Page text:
One year ago, Chief Cochran wrote a book discussing orthodox Christianity, including a mention of how God views homosexual practice. The book had been around for a year, with no problems. Yet when one of Atlanta’s secret thought police secretly uncovered the not-so-secret book, a hullabaloo erupted. All the usual suspects contributed to a hearty round of hand-wringing and head-shaking.

Mayor Reed was “deeply disturbed” and indignantly proclaimed he would not tolerate such discrimination within his administration.

Unless that discrimination is against Christians, of course.

Perhaps the mayor should take up his feeling of being “deeply disturbed” with God. Chief Cochran was only quoting the Bible. He didn’t come up with the ideas he expressed.

The mayor’s office then opened an investigation because “there are a number of passages” in Chief Cochran’s book “that directly conflict with the city’s nondiscrimination policies.”

Well, who knew? The views one expresses in one’s own writings have to now conform to official city policies.

If this wasn’t bad enough, let’s turn to the chief’s firing. In a press conference held yesterday, the mayor claimed:

Chief Cochran’s “actions and decision-making undermine his ability to effectively manage a large, diverse workforce. Every single employee under the Fire Chief’s command deserves the certainty that he or she is a valued member of the team and that fairness and respect guide employment decisions. His actions and his statements during the investigation and his suspension have eroded my confidence in his ability to convey that message.”

I want to make my position and the city of Atlanta’s position crystal clear,” Reed continued. “The city’s nondiscrimination policy … really unequivocally states that we will not discriminate.” Thus, according the mayor, any individual who violates that policy or “creates an environment where that is a concern” will notcontinue his or her employment withthe city government.

The only problem is: there is no evidence here of any discrimination whatsoever! There never has been.

In essence, the chief was fired by the mayor and his allies because (if they were honest) they “think he might discriminate against gay people.” Never mind there is zero evidence of any such discrimination. Simply put, no one can point to any adverse action Chief Cochran has ever taken against someone based on their homosexuality! If they could, we certainly would have heard about it, given the frenzied fears of “potential” future discrimination and a “possible” hostile work environment. But because that’s all the mayor and his allies have to go on, all we’ve heard about is the “possibility” of future discrimination.

This is a clear case of someone being eliminated from their position because of their views alone. This is even worse than other recent cases of disapproval of orthodox Christian views among public figures in the United States. Without exaggeration, we can say we have just seen the government monitoring personal expression for approval or disapproval, backed up by power of law.

But if he’s going to bury Chief Cochran, Mayor Reed needs all the ammunition he can get. So he scrambles, and tacks on another “justification”: “Chief Cochran also failed to notify me, as Mayor and Chief Executive of the City of Atlanta and his employer, of his plans to publish the book and its inflammatory content. This demonstrates an irreconcilable lapse in judgment.”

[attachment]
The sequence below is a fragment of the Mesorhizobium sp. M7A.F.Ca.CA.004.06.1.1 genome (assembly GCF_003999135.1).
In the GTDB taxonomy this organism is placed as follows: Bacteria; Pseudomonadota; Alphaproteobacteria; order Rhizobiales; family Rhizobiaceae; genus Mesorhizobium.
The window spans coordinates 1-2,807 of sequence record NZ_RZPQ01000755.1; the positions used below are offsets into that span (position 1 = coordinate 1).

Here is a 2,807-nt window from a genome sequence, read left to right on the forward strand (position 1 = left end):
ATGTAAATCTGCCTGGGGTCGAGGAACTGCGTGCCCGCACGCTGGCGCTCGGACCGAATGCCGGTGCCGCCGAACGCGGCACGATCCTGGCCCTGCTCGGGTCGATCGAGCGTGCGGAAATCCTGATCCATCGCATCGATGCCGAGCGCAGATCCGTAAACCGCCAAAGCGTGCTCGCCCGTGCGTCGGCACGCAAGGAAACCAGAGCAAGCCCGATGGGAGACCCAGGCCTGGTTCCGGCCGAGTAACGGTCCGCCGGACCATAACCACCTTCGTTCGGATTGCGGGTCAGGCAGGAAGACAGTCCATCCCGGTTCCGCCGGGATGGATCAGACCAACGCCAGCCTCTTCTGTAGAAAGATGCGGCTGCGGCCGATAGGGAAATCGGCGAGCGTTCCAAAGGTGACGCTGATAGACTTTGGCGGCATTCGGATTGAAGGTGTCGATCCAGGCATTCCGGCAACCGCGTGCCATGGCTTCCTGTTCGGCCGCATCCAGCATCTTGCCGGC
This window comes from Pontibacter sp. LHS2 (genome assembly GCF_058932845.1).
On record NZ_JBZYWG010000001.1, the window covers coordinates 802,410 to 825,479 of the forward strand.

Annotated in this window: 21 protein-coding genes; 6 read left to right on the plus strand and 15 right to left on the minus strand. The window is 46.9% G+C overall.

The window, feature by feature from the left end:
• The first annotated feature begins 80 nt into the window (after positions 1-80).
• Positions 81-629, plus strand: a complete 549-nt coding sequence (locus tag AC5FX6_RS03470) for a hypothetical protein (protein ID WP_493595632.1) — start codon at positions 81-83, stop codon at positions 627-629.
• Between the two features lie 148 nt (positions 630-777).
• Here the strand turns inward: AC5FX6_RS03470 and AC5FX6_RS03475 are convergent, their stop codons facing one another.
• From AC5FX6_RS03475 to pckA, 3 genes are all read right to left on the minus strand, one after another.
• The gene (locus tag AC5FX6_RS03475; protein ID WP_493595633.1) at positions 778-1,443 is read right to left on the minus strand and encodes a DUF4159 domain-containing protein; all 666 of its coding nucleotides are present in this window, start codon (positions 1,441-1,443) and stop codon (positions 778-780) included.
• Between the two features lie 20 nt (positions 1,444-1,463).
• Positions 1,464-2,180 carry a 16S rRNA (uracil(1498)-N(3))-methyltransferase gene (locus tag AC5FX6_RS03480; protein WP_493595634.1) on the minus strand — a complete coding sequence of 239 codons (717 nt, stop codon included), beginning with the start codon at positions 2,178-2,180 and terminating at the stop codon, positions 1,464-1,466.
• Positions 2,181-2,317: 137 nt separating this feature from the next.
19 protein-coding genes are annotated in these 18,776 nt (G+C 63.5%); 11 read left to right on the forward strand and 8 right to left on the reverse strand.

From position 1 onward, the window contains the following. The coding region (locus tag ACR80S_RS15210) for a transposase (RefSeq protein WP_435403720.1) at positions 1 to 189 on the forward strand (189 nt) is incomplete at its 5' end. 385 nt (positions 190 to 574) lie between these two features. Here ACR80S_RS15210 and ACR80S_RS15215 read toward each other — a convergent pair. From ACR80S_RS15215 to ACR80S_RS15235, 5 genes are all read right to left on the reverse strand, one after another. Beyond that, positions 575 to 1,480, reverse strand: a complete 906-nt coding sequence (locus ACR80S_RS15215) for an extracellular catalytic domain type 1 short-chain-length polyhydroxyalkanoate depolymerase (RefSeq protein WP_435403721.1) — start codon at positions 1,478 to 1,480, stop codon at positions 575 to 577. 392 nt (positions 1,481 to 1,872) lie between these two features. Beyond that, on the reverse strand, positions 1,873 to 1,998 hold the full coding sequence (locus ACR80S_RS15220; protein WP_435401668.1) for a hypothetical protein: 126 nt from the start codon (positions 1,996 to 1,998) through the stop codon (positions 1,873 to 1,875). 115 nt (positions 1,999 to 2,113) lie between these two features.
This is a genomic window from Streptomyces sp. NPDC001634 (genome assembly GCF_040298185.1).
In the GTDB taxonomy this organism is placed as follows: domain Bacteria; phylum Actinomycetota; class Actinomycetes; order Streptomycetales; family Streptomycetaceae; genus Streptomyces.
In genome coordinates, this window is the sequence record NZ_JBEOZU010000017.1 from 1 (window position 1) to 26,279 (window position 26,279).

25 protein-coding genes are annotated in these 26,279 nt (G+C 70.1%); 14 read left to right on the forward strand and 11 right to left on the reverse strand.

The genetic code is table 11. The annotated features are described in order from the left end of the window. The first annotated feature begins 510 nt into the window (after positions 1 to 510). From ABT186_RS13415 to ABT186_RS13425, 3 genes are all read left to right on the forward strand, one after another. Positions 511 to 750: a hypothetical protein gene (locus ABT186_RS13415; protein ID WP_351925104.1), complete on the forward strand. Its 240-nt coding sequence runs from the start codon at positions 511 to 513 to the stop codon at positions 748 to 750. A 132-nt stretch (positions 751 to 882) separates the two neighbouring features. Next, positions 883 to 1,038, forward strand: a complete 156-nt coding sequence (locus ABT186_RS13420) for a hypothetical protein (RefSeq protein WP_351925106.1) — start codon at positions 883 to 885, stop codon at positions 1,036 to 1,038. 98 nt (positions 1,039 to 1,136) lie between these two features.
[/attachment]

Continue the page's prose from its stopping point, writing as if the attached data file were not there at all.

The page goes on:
Never mind that Chief Cochran plausibly describes how he not only notified the mayor of his plans to publish the book, but provided him in January 2014 with a pre-publication copy for his review, which the mayor told him he planned on reading during an upcoming trip.

Reed didn’t even stop there. He claimed Chief Cochran published his book in violation of standards of conduct which require approval from the Ethics Officer and the Board of Ethics.

Never mind that, as Cochran reports, not only did the director of Atlanta’s ethics office give him permission to write the book, but he was also given permission to mention in his biography that he was the city’s fire chief.

Well, which is it, Mayor Reed? The “nondiscrimination” issue. Or the ethics issue? On the latter, the chief and mayor offer contradicting testimony. On the former, the mayor doesn’t even offer any evidence whatsoever!

These developments are likely to cause widespread consternation among Christians, but they should alarm anyone concerned about freedom of expression in general.

At the press conference, the mayor was in vehement and repeated denial that Chief Cochran was fired for his religious beliefs. The mayor would have us believe that “[t]his is about judg[]ment” and “not about religious freedom” or “free speech.” According to the mayor, “[j]udg[]ment is the basis of the problem.” But Mayor Reed knows he is wrong, which is why he is so defensive about there being no “religious persecution”—he clearly knows it is taking place.

In addition, the mayor was accompanied by his cabinet and Alex Wan (the city’s lone gay council member) at the press conference. If the issue is about ethics, why have the lone gay council member flanking you as you make the announcement? For that matter, why not have an ethics officer?

Indeed, the issue is about orthodox Christian views. And if it’s about “judgment” on the expression of such views, we are in a brave new world.

Chief Cochran must vigorously stand for his rights. All who care about the right to free expression without government intrusion and interference should stand with him, even if they disagree with him in this case. For when the law fails to protect one, it soon fails to protect all.

As we are reminded by Martin Niemöller, a German pastor who was an outspoken opponent of Hitler and ultimately was confined to a concentration camp:

First they came for the Socialists, and I did not speak out—
Because I was not a Socialist.
Then they came for the Trade Unionists, and I did not speak out—

Because I was not a Trade Unionist.
Then they came for the Jews, and I did not speak out—

Because I was not a Jew.
Then they came for me—and there was no one left to speak for me.

NOTE: Stand with Chief Cochran by signing our petition supporting him at http://frc.org/fired